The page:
The Securities and Exchange Board of India (Sebi) has sought public feedback in a consultation paper on its proposed changes in the internal mechanisms of the asset management companies (AMCs) that are expected to bring far-reaching changes in how they conduct their businesses.
The primary focus is on preventing possible fraud and market abuse by strengthening the AMCs’ internal systems to boost surveillance, oversight, and accountability of senior management.
The request for feedback comes after its discussions with AMCs on various proposals like setting up effective surveillance and control systems, strengthening their escalation and reporting mechanisms, and enhancing the accountability of senior management and compliance.
Sebi has asked the AMCs and the Association of Mutual Funds in India (Amfi) to implement safeguards to deter possible misconduct by employees or entities that may have information regarding the AMCs’ fund management or their investments in mutual fund schemes.
The suggestions include customising internal control procedures for alerts, including "parameters and thresholds based on back-testing of historical data" to detect possible misconduct.
It said AMCs would need to process system-driven alerts, conduct "lifestyle checks," and monitor emails, chats, CCTV footage, etc., to determine possible misconduct.
In addition, they must “adequately” investigate by examining all information, “including recorded communication, trading activity, lifestyle, etc.,” if they notice any suspicious activity.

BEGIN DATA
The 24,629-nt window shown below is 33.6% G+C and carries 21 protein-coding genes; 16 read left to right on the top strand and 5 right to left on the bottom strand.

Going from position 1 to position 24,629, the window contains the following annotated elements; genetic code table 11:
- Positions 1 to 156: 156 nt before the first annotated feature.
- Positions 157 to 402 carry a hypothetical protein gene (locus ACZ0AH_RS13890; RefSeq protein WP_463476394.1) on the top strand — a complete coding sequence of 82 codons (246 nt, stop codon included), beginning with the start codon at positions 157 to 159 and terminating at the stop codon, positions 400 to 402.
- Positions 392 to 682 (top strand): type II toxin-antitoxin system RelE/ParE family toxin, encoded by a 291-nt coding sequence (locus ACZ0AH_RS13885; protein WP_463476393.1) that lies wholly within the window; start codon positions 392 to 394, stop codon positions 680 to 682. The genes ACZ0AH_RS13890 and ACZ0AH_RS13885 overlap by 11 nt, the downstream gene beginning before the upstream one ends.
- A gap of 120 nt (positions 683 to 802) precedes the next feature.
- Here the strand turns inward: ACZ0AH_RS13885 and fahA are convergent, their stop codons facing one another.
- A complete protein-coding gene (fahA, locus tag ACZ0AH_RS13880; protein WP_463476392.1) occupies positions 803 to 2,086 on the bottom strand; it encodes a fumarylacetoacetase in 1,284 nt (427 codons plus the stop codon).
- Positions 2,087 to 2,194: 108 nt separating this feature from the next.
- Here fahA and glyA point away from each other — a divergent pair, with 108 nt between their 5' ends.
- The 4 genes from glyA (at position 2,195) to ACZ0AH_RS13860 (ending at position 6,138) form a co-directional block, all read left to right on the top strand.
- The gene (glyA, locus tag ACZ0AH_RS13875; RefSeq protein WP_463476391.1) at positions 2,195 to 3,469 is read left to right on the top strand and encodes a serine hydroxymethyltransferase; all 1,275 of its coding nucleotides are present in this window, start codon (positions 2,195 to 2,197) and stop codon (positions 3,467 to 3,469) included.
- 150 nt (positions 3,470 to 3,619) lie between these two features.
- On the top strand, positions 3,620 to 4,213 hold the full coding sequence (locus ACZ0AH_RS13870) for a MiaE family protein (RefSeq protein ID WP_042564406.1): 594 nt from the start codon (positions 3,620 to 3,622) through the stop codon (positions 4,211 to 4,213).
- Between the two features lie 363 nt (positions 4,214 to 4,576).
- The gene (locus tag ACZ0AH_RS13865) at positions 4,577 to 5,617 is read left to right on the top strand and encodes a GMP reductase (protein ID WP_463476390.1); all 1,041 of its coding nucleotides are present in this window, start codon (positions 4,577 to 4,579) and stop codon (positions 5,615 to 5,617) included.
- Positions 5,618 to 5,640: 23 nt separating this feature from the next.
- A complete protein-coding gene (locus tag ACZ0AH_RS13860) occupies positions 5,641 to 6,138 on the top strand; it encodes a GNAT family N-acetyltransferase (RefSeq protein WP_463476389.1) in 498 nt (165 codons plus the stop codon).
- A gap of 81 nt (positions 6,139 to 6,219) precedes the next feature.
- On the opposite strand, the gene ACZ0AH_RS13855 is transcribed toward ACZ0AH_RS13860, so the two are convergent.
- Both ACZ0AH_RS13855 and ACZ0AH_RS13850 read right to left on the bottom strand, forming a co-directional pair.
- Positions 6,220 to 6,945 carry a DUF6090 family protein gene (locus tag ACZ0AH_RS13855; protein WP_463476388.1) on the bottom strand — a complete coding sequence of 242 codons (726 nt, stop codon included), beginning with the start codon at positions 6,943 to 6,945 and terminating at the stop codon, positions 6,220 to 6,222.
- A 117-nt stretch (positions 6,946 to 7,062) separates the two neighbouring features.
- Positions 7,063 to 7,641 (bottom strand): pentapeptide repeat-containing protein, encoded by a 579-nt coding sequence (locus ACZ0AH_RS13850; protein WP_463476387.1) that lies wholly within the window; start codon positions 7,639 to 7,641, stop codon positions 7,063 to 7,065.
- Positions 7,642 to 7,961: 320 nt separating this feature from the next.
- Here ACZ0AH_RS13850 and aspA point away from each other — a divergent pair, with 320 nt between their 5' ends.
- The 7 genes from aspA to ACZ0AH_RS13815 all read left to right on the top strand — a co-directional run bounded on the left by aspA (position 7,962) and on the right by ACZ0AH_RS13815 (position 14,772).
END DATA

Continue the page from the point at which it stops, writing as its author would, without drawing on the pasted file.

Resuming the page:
It also asked the stock exchanges to provide them with relevant data to help in their probe. Sebi said the improved standard operation procedure (SOP) would enable the AMCs to determine possible "wrongdoing" and help classify the alerts as “actionable” or “nonactionable”.
They must also have a “documented policy on the types of actions to be taken based on the threat levels and other related factors,” it said.
Further, they must specify in the employment contract of the employees or the connected entities the actions to be taken against them if they are directly or indirectly involved in misconduct.
Regarding reporting and escalation mechanisms, Sebi said the AMCs must periodically submit an “action-taken report on actionable alerts” to the board, trustees and the market regulatorn
They must also document the escalation processes in the SOP and appropriately apprise their boards and trustees of the compliance status with the proposed framework for review and updation of procedures at least on a half-yearly basis to thwart possible misconduct.
Sebi said the AMCs’ board of directors “shall regularly review and update the systems and control procedures” to keep pace with market developments and regulatory changes.
Furthermore, Sebi proposed that to keep the costs low, AMCs may share resources, systems, and infrastructure as may be suggested by Amfi in consultation with the market regulator.
All AMCs, regardless of being listed or not on the stock exchanges, must have a “whistle-blower policy” as per Sebi’s (Listing Obligations and Disclosure Requirements) Regulations, 2015, to address market abuse and misconduct.
Underscoring the responsibility and accountability of the AMCs’ senior management in deterring market abuse, Sebi said persons holding important positions must “ensure that an institutional mechanism is put in place to deter, detect, and report possible misconduct by its employees, dealers, stock brokers or any other connected entities.”
These changes are expected to help protect investors’ interests. Sebi said ensuring appropriate escalation and reporting mechanisms and other changes will act as a deterrence against possible market abuse and fraudulent transactions in securities related to the AMCs’ transactions.